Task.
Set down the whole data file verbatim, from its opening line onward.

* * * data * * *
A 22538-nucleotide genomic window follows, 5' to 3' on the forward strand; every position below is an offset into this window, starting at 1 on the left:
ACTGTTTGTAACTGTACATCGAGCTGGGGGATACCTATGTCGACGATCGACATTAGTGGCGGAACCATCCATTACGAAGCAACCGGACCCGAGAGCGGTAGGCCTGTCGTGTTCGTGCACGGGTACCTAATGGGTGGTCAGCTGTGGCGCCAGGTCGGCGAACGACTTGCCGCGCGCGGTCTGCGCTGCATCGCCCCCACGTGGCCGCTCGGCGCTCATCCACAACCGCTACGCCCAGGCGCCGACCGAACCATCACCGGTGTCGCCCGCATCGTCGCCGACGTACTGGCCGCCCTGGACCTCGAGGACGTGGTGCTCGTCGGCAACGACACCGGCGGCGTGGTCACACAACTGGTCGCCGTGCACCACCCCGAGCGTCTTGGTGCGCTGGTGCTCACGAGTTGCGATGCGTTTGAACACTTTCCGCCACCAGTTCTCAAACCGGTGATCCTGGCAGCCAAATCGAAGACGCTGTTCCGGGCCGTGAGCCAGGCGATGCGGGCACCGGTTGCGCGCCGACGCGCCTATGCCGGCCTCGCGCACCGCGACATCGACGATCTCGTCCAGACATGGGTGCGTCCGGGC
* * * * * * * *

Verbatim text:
A 22538-nucleotide genomic window follows, 5' to 3' on the forward strand; every position below is an offset into this window, starting at 1 on the left:
ACTGTTTGTAACTGTACATCGAGCTGGGGGATACCTATGTCGACGATCGACATTAGTGGCGGAACCATCCATTACGAAGCAACCGGACCCGAGAGCGGTAGGCCTGTCGTGTTCGTGCACGGGTACCTAATGGGTGGTCAGCTGTGGCGCCAGGTCGGCGAACGACTTGCCGCGCGCGGTCTGCGCTGCATCGCCCCCACGTGGCCGCTCGGCGCTCATCCACAACCGCTACGCCCAGGCGCCGACCGAACCATCACCGGTGTCGCCCGCATCGTCGCCGACGTACTGGCCGCCCTGGACCTCGAGGACGTGGTGCTCGTCGGCAACGACACCGGCGGCGTGGTCACACAACTGGTCGCCGTGCACCACCCCGAGCGTCTTGGTGCGCTGGTGCTCACGAGTTGCGATGCGTTTGAACACTTTCCGCCACCAGTTCTCAAACCGGTGATCCTGGCAGCCAAATCGAAGACGCTGTTCCGGGCCGTGAGCCAGGCGATGCGGGCACCGGTTGCGCGCCGACGCGCCTATGCCGGCCTCGCGCACCGCGACATCGACGATCTCGTCCAGACATGGGTGCGTCCGGGC